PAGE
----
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Welcome to the CPL Meteorology question and answer forum. Please feel free to post your questions but more importantly also suggest answers for your forum colleagues. Bob himself or one of the other tutors will get to your question as soon as we can.
Radiation inversions are unlikely to form on cloundy or windy nights.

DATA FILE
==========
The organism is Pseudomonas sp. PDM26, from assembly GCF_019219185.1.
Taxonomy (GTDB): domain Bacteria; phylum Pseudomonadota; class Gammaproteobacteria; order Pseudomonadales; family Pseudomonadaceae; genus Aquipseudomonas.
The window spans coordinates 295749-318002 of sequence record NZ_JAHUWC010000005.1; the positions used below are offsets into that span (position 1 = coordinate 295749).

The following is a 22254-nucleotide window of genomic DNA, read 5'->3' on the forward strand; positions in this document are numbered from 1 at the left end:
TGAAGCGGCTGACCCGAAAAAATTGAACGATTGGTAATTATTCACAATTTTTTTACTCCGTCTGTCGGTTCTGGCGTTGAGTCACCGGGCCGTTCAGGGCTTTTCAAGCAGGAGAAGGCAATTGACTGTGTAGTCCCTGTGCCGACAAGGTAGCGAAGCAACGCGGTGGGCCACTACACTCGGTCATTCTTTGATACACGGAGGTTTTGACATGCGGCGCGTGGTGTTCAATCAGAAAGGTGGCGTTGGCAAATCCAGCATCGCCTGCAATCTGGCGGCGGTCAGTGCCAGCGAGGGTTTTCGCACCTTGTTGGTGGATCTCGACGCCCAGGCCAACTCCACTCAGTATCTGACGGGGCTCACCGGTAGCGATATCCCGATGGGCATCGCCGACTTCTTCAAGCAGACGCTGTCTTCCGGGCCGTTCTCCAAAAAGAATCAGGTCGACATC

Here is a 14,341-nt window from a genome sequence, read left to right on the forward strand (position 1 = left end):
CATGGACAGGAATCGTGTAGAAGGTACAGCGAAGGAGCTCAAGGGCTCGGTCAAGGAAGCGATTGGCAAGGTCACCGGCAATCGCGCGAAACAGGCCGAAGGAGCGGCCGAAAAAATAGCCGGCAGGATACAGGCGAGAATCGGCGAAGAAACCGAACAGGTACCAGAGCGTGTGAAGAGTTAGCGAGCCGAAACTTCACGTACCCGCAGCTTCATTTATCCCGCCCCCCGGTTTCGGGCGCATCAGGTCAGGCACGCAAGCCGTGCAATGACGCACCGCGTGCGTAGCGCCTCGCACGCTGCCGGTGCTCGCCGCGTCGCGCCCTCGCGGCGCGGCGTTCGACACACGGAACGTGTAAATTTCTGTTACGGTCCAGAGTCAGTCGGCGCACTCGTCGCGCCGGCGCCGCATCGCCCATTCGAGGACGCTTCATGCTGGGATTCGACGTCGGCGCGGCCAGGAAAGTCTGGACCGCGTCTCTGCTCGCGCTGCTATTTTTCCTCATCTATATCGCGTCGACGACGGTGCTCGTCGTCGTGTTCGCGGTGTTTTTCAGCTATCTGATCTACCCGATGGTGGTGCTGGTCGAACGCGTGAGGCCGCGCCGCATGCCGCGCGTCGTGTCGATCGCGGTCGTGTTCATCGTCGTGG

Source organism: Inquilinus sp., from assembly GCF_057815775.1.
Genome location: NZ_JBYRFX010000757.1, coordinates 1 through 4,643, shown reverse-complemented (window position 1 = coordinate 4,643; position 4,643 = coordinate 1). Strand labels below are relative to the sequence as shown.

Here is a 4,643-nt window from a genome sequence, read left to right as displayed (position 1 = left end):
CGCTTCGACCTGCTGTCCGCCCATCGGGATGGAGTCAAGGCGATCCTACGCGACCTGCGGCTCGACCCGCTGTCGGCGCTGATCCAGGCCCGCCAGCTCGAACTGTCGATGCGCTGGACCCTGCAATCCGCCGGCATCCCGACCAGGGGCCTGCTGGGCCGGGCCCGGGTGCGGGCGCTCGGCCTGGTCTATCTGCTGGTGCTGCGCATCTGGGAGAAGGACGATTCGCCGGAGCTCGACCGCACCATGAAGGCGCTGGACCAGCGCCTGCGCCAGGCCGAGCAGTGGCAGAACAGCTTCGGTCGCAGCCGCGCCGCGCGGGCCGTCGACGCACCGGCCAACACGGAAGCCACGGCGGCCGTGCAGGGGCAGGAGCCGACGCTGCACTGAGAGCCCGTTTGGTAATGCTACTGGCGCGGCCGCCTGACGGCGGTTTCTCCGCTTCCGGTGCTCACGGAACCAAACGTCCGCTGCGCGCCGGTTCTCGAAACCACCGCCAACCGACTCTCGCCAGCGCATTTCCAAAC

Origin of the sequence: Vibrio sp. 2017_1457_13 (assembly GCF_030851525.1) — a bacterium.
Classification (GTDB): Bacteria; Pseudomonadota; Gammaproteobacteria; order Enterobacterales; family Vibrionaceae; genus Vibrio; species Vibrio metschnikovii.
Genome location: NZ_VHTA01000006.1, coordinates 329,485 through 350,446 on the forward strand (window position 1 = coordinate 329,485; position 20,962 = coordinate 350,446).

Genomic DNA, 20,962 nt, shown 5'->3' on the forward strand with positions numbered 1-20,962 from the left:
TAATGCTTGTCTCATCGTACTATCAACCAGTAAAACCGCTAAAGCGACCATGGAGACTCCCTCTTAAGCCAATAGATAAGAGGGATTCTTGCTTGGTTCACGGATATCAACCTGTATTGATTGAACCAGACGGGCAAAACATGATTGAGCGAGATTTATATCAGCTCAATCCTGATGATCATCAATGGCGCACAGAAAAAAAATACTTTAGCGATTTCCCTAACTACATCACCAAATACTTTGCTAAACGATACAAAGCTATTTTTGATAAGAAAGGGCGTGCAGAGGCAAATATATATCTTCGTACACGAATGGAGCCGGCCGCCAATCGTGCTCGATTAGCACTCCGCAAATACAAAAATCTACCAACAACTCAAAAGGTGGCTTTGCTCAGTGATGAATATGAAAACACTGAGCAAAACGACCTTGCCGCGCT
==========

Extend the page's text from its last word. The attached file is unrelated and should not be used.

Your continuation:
if there is strong winds, surface layer doesn't get a chance to become cold enough to form inversion.
The onset of a light wind beneath a radiation inversion will cause the inversion to become:
a) weaker but more shallow
b) stronger but more shallow
c) weaker but deeper
d) stronger but deeper
if it is light wind then inversion will form i mean high chane of it to form and stronger so it is mean the best best answer will be "D" I chose but I'm confuse with the second parts of the answers.
The two words (shallow and deeper) what actually meant by using them on radiation inversions?